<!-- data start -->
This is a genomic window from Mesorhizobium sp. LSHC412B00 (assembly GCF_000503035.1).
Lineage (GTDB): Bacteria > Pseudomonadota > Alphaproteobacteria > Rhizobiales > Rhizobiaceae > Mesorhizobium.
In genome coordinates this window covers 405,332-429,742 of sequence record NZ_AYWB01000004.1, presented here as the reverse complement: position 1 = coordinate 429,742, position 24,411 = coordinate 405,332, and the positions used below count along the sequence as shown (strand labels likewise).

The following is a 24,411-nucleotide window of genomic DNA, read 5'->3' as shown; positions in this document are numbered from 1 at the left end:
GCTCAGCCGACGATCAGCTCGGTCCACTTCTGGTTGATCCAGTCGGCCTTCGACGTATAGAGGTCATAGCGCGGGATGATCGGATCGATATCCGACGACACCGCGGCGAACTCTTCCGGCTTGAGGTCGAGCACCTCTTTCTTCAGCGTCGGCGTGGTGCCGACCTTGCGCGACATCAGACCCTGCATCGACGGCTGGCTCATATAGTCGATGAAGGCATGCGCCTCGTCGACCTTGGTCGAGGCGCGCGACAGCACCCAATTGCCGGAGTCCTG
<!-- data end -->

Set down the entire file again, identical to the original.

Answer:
This is a genomic window from Mesorhizobium sp. LSHC412B00 (assembly GCF_000503035.1).
Lineage (GTDB): Bacteria > Pseudomonadota > Alphaproteobacteria > Rhizobiales > Rhizobiaceae > Mesorhizobium.
In genome coordinates this window covers 405,332-429,742 of sequence record NZ_AYWB01000004.1, presented here as the reverse complement: position 1 = coordinate 429,742, position 24,411 = coordinate 405,332, and the positions used below count along the sequence as shown (strand labels likewise).

The following is a 24,411-nucleotide window of genomic DNA, read 5'->3' as shown; positions in this document are numbered from 1 at the left end:
GCTCAGCCGACGATCAGCTCGGTCCACTTCTGGTTGATCCAGTCGGCCTTCGACGTATAGAGGTCATAGCGCGGGATGATCGGATCGATATCCGACGACACCGCGGCGAACTCTTCCGGCTTGAGGTCGAGCACCTCTTTCTTCAGCGTCGGCGTGGTGCCGACCTTGCGCGACATCAGACCCTGCATCGACGGCTGGCTCATATAGTCGATGAAGGCATGCGCCTCGTCGACCTTGGTCGAGGCGCGCGACAGCACCCAATTGCCGGAGTCCTG